These days no one has an opinion, but everyone is shouting loud enough to think they’re doing a good job making people believe they do. It’s the same with average everyman and celebrity alike.  It seems like especially with public figureheads, whether it be talk show host, YouTuber, or famous athlete, everybody speaks with a disclaimer tucked behind their tongue. 

 

It’s ridiculous.

 

“So here’s what I think…BUT I’m not actually saying that I necessarily think such and such, I’m just saying it’s a way to think.  But in the end who am I to tell you what to think? *insert nervous chuckling* Did I succeed in not offending anybody?

 

I think humanity as a whole has lost some fundamental anchor in themselves.  Everyone is turning to everyone else for affirmation that they’re saying and doing the right things.  Of course, it’s questionable that we ever had that security of conviction to begin with.  Every generation thinks they’re the generation when humanity will fall apart.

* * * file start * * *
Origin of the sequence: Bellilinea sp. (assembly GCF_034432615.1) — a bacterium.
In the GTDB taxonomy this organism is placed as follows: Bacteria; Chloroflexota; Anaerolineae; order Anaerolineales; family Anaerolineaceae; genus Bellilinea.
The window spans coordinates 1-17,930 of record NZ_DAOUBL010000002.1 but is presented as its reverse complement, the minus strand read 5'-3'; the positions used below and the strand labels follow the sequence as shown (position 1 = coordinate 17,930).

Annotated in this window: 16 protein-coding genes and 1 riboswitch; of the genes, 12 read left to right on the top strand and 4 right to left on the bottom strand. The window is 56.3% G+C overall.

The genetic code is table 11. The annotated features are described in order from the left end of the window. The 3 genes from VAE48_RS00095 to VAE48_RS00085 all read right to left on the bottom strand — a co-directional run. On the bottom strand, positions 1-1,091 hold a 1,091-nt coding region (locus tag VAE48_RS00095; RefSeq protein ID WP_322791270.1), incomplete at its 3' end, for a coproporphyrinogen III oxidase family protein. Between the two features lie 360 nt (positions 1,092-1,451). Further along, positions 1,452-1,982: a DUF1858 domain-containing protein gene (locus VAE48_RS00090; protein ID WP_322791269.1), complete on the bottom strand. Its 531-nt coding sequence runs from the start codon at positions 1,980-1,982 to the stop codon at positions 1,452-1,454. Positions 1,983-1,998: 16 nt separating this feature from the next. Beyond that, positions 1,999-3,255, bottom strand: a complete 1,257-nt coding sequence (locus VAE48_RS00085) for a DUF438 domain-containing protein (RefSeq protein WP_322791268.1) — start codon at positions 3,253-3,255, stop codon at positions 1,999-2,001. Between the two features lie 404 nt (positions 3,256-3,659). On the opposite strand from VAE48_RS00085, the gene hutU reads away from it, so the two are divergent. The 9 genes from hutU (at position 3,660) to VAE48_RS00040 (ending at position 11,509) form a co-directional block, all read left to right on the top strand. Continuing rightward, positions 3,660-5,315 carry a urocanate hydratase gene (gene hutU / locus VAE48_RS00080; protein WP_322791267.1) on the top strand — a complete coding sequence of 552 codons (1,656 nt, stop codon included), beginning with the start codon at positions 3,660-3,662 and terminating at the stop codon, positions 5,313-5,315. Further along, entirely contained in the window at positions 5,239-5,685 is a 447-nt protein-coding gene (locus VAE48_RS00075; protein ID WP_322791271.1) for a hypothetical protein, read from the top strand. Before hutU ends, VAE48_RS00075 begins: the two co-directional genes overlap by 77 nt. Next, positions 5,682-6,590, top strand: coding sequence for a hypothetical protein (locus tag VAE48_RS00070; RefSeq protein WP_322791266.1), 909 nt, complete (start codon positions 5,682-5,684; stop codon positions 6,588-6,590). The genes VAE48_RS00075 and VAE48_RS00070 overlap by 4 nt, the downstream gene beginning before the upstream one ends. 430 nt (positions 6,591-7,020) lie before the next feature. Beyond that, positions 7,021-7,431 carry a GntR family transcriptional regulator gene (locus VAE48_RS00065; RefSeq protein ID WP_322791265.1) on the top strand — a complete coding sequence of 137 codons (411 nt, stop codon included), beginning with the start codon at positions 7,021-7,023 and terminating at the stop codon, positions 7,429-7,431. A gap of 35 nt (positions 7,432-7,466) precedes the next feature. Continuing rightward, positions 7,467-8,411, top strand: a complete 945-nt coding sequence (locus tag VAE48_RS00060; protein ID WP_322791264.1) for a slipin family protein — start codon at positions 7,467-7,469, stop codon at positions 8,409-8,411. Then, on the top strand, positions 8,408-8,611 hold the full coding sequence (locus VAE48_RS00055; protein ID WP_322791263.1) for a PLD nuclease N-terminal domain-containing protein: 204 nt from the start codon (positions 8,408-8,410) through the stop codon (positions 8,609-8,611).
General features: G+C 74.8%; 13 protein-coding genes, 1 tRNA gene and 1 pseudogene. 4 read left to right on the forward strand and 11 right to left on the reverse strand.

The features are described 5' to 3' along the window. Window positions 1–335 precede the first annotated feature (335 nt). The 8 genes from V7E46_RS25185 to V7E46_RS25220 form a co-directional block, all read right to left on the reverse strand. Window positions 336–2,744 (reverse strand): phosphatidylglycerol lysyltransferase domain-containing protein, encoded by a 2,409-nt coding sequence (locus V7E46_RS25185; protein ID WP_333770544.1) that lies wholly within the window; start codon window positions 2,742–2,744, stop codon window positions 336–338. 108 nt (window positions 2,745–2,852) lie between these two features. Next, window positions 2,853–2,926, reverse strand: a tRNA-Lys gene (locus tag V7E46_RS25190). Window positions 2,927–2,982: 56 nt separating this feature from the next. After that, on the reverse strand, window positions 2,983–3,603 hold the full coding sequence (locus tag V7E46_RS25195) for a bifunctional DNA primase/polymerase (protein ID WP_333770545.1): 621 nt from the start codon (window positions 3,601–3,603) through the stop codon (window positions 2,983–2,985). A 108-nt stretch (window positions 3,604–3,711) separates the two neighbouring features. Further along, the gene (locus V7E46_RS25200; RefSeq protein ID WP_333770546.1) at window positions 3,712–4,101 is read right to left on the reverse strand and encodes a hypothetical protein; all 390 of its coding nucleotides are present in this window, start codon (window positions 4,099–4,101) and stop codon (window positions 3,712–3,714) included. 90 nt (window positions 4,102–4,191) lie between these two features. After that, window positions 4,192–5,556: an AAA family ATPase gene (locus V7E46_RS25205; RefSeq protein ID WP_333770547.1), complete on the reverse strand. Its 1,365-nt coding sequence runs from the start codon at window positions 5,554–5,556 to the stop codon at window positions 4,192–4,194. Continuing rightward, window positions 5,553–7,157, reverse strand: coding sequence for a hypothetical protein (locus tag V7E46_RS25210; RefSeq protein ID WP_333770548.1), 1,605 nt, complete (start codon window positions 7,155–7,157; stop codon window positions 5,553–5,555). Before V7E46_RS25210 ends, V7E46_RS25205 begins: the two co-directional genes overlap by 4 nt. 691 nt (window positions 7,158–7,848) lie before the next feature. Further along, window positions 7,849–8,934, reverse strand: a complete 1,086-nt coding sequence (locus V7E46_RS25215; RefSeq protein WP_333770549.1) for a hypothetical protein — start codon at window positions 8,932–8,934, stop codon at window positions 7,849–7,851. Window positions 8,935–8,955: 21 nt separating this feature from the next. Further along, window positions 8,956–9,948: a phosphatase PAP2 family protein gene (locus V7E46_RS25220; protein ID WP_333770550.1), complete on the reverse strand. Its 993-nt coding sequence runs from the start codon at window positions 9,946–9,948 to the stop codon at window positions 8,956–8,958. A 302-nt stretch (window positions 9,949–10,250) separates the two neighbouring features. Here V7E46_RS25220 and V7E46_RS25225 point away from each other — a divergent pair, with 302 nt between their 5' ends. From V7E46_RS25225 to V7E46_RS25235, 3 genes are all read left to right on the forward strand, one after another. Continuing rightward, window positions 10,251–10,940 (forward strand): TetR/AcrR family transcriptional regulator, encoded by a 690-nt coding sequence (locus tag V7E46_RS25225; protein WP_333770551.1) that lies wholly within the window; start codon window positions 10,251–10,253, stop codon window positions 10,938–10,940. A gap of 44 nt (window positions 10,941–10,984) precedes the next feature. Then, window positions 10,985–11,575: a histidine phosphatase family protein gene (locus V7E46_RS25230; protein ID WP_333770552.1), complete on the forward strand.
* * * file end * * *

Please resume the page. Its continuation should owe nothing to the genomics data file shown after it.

In any case, it’s come to the point where it seems like the only thing people feel comfortable talking about is the fact that straight, white males are privileged.  In fact, it’s even come to the point where that’s all some straight, white males are comfortable talking about.

 

“Oh boy.  Confound my privileged position in society, am I right? Heh, heh…Oh jeez.  I apologize for my existence.  Please don’t hurt me.”

 

Don’t get me wrong.  I appreciate the fact that long-standing social injustices are being examined and exposed for what they truly are.  I just don’t think it has to come to the point where everyone is so afraid of being the next person/group being ostracized for political incorrectness, that we stop stating anything with real certainty at all.